Different Futures for the Peat Polders as Social-Ecological Landscape in the Netherlands

The project showcases design strategies for peat polders, focusing on settlement areas affected by intensive agriculture usage and lowered water level. It offers a broad framework to transform these areas into social-ecological landscapes while mitigating the harmful impacts of peatland drainage.

Image work detail

Peatlands are very valuable ecosystems on Earth and an accumulation of biodiversity. They cover only 3% of the land area but contain more carbon than all forests combined. Degraded peatlands significantly contribute to climate change, with greenhouse gas emissions of 5% globally (Jurasinski, 2020). Peat polders in the Netherlands suffer from urbanization and subsidence. Peatland drainage is responsible for a large portion of agricultural emissions in the country, building damage, biodiversity loss, and flood risk. Balancing the need for settlement development and peatland preservation is a major challenge, further complicated by conflicts between sustainability goals and dairy farmers.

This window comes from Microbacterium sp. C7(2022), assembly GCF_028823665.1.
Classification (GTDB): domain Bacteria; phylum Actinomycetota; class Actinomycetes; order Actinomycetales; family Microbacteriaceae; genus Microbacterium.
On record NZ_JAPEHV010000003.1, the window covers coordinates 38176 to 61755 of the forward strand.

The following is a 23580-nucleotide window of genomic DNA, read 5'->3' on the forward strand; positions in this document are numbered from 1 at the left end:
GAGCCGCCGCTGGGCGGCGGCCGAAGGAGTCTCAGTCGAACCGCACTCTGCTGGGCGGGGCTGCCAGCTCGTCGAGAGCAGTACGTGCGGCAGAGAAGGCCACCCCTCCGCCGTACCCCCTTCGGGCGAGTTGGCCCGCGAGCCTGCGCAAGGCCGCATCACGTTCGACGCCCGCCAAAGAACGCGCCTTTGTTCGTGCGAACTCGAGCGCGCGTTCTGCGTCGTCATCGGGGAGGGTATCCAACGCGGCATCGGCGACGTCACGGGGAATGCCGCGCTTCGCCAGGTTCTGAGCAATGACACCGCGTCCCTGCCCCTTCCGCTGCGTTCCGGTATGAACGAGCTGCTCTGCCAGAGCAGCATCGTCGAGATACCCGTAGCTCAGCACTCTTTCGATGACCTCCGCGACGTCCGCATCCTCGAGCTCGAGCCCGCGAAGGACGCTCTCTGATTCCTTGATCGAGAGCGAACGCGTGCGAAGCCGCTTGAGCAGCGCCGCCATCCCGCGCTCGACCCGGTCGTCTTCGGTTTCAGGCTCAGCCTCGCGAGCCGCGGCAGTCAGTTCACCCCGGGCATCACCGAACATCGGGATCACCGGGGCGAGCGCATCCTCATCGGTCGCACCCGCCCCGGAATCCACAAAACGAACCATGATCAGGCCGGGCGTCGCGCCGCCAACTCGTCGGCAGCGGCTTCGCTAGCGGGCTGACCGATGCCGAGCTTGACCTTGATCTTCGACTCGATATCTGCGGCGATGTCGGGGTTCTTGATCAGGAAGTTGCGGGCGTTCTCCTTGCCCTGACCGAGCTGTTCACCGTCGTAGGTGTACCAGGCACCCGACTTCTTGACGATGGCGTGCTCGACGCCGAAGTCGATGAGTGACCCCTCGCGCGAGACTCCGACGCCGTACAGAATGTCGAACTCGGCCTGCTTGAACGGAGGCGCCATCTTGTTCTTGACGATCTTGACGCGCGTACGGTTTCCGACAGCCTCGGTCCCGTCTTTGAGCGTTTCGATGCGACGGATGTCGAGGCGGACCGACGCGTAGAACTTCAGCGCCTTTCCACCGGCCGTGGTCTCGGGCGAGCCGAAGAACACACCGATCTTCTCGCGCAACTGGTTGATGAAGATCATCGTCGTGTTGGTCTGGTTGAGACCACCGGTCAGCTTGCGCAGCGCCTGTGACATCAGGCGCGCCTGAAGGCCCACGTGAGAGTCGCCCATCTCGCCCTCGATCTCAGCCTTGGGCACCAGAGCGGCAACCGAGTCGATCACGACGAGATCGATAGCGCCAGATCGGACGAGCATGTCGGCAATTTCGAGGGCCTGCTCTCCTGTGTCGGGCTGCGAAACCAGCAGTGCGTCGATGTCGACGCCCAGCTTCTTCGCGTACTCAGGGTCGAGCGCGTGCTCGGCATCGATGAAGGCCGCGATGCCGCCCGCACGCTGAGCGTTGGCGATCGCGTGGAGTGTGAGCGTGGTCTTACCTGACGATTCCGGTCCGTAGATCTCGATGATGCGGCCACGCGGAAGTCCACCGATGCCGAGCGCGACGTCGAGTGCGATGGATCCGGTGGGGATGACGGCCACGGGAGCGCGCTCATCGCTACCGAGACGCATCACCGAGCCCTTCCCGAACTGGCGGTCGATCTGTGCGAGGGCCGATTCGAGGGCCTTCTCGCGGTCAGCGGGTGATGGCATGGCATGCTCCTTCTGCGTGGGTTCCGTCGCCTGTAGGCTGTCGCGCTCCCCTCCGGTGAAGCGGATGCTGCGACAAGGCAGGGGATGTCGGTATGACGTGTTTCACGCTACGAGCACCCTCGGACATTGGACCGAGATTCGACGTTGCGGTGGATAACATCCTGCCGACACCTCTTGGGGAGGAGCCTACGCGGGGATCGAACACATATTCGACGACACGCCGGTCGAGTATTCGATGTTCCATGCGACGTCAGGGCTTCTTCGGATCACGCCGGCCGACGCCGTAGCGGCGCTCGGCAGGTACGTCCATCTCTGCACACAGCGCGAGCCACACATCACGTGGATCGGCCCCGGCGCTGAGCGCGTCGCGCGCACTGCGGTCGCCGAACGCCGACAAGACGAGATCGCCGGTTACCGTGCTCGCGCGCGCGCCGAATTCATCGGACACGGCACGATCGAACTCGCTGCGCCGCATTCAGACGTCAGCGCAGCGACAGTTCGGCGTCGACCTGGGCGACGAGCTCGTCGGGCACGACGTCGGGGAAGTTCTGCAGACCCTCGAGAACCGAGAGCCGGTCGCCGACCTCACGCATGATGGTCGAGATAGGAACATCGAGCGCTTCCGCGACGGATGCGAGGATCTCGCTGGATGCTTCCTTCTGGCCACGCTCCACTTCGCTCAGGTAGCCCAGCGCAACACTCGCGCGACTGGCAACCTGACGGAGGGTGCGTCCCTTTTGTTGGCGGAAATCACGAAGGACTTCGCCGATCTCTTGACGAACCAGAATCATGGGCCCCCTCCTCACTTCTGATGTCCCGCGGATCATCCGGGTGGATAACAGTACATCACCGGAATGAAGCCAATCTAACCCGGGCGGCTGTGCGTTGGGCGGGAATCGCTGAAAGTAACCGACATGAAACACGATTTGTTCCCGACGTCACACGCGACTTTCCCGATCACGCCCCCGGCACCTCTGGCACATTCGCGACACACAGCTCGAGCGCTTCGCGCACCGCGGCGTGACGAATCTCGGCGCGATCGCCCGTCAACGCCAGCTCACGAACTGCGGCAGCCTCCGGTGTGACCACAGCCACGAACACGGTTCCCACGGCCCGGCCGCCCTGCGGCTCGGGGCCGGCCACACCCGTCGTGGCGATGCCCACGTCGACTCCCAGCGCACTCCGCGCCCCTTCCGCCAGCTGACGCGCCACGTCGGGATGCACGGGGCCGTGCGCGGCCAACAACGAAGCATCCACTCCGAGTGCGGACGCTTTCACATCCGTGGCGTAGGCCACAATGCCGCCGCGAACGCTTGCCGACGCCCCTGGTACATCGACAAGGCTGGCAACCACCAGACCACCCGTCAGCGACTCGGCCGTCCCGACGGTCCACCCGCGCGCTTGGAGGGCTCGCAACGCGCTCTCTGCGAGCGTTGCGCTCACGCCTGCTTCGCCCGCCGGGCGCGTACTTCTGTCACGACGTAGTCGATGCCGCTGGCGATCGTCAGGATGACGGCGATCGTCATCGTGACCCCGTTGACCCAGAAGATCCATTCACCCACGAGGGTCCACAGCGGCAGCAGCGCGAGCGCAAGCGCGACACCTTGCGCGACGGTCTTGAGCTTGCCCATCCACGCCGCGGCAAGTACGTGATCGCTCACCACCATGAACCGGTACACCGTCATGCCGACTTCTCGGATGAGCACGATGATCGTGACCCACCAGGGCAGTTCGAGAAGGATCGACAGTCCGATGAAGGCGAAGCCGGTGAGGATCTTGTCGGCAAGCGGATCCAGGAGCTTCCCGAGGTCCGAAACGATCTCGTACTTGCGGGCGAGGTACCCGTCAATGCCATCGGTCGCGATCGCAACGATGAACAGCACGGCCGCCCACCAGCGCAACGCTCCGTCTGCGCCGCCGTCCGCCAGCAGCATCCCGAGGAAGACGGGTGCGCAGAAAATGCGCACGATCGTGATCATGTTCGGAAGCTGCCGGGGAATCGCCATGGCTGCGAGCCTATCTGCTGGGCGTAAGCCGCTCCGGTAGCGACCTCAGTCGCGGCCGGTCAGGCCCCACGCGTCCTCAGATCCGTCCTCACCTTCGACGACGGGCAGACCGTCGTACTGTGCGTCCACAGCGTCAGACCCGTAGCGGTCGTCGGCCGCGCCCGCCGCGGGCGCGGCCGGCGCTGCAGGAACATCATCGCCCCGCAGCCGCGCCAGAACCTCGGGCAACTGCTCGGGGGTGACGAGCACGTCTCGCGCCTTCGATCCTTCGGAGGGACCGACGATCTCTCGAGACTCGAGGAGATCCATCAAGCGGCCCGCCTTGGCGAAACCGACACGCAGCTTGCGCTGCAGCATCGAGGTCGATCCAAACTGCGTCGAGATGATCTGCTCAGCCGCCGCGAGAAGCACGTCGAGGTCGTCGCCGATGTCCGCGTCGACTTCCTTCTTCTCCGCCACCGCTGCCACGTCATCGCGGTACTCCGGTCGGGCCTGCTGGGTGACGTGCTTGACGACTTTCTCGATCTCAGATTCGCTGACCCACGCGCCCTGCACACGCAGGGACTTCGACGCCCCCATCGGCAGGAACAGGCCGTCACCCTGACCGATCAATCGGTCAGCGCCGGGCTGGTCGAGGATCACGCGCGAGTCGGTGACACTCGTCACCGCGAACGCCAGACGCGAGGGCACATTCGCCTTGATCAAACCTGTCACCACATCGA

The social-ecological systems approach was used as a theoretical framework, focusing on the interactions between natural and human processes in order to create a sustainable peat polder landscape. It succeeds in an integrated description of the study area and the synchronous development of design strategies for both, the peatlands and the settlements, and also for the material exchange processes taking place between them. The water system links the social-ecological systems by connecting the water infrastructure of the building and the water system for peat moss development. Peat soil links them as well, providing areas for nature, agriculture, living, and production. In the design face, the social-ecological system components develop an integrated concept for a climate-resilient new neighborhood. Coexistence is enabled by adapted, soil-friendly construction methods (e.g., floating and elevated houses), the establishment of different marsh-tolerant crops (e.g., paludi), and targeted stormwater management. Supplemented by public-relations facilities such as a community center, the ridge walking path, and observation platforms, the proposal takes on the character of a model village. Building houses on peat is perceived as mainly a threat, but it can also be an opportunity. This will have a beneficial impact on social-ecological systems and could become the main economic driver of land use. In general, this results in a design plan with significantly reduced greenhouse gas emissions, increased biodiversity and spatial experiential value, and a high income for farmers. Additionally, renewed peat growth can stop centuries of subsidence caused by agricultural use. A thick peat package retains rainwater, preventing subsidence and effectively sequestering carbon. Through its cross-scale architectural-open space planning treatment and especially the design-integrated material exchange processes, the work provides an innovative and convincing approach for an integrated, climate-sensitive spatial development of the peat polder landscapes.